We must determine how, for more than 18 years, the VA allowed patient care to erode to the point where hundreds of patients at Dayton had to be tested for Hepatitis B, Hepatitis C, and HIV because they were exposed to blood borne pathogens as a result of their care. Those who enabled this to happen must be held accountable. We must also identify the source of this problem and ensure that a similar working environment has not taken root at any other VA Medical facility. We must do all we can to prevent this situation from ever happening again.
I ask that you create a dedicated task force with appropriate staff and resources to review all of VISN 10’s facilities, activities, and services. Doing so will allow VA to identify how lapses in the past allowed this situation to happen, and what measures can be taken to prevent similar lapses in the future. Such a task force should include health care professionals, VA medical professionals and employees, veterans, and leaders in the veteran community. If given the ability to perform a collaborative, tough, and fair look at VISN 10, this task force can provide invaluable insight to the VA and policy makers. The results can then be used to improve VISN 10’s services and services at all VA facilities.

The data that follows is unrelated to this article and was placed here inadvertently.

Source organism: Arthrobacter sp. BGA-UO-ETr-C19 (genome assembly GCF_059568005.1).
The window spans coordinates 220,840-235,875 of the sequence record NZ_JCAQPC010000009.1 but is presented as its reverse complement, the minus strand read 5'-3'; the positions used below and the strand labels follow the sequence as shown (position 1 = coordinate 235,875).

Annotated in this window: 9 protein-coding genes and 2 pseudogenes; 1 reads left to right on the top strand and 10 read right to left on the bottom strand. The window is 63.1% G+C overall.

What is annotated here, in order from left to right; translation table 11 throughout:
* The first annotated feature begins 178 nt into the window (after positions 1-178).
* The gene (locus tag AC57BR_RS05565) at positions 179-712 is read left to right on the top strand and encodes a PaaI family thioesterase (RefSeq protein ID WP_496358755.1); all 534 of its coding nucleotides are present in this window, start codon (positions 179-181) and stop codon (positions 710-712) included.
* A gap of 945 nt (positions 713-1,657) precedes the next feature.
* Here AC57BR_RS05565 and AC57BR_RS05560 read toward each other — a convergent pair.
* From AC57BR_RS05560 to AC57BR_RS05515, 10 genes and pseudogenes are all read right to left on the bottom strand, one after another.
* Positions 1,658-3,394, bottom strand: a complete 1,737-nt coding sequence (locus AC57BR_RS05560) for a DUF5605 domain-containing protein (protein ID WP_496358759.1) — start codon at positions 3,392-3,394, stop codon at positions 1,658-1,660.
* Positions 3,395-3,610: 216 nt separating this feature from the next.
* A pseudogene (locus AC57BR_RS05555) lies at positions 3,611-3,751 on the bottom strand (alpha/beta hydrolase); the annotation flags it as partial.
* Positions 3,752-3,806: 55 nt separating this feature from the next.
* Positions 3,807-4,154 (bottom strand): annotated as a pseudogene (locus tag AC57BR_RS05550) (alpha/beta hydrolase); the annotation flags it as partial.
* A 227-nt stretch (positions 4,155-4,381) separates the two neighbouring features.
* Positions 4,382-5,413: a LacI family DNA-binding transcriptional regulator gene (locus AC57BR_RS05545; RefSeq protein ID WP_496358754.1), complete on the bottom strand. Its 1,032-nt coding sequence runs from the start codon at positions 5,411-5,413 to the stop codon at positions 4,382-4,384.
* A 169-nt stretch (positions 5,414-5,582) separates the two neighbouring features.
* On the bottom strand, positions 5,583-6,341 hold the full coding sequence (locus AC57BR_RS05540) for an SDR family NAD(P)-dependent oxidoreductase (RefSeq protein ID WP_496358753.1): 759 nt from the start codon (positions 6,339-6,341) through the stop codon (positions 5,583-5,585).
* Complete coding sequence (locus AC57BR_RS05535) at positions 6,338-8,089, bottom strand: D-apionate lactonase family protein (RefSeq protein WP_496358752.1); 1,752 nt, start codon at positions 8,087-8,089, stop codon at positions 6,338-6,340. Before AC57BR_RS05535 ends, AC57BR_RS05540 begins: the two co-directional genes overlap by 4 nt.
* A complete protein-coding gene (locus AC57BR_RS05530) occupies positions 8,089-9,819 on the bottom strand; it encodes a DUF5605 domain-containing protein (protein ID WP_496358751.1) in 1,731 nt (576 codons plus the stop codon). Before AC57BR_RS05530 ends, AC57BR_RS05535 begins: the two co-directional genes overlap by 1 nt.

Finally, taking this bold step will reassure our veterans that the VA remains dedicated to their care and patient safety. It will also give veterans and those who care for them a seat at the table and the opportunity to participate in the improvement the VA system.
I appreciate your consideration of my request and I thank you for your service to our nation and its veterans. I look forward to your response.
United States Senator
United States Congressman